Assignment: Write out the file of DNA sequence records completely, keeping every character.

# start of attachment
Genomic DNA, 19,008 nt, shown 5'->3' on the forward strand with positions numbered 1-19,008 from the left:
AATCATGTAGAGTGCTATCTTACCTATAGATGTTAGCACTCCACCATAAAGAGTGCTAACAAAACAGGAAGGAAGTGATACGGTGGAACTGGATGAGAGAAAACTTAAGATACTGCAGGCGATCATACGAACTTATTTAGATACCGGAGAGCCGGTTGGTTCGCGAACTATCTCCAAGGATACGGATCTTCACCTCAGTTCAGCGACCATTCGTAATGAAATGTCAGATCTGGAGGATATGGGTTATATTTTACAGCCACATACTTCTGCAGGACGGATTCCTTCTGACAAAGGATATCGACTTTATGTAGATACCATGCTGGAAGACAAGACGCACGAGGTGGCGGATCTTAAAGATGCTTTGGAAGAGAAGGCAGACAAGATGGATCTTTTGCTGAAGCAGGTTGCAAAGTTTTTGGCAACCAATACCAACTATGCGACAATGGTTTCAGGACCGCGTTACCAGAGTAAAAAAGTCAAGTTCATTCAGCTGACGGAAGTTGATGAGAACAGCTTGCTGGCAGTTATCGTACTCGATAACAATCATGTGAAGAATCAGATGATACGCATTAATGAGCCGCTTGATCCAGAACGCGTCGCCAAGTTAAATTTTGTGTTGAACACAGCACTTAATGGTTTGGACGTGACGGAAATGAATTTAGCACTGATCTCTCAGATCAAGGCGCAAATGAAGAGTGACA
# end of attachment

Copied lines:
Genomic DNA, 19,008 nt, shown 5'->3' on the forward strand with positions numbered 1-19,008 from the left:
AATCATGTAGAGTGCTATCTTACCTATAGATGTTAGCACTCCACCATAAAGAGTGCTAACAAAACAGGAAGGAAGTGATACGGTGGAACTGGATGAGAGAAAACTTAAGATACTGCAGGCGATCATACGAACTTATTTAGATACCGGAGAGCCGGTTGGTTCGCGAACTATCTCCAAGGATACGGATCTTCACCTCAGTTCAGCGACCATTCGTAATGAAATGTCAGATCTGGAGGATATGGGTTATATTTTACAGCCACATACTTCTGCAGGACGGATTCCTTCTGACAAAGGATATCGACTTTATGTAGATACCATGCTGGAAGACAAGACGCACGAGGTGGCGGATCTTAAAGATGCTTTGGAAGAGAAGGCAGACAAGATGGATCTTTTGCTGAAGCAGGTTGCAAAGTTTTTGGCAACCAATACCAACTATGCGACAATGGTTTCAGGACCGCGTTACCAGAGTAAAAAAGTCAAGTTCATTCAGCTGACGGAAGTTGATGAGAACAGCTTGCTGGCAGTTATCGTACTCGATAACAATCATGTGAAGAATCAGATGATACGCATTAATGAGCCGCTTGATCCAGAACGCGTCGCCAAGTTAAATTTTGTGTTGAACACAGCACTTAATGGTTTGGACGTGACGGAAATGAATTTAGCACTGATCTCTCAGATCAAGGCGCAAATGAAGAGTGACA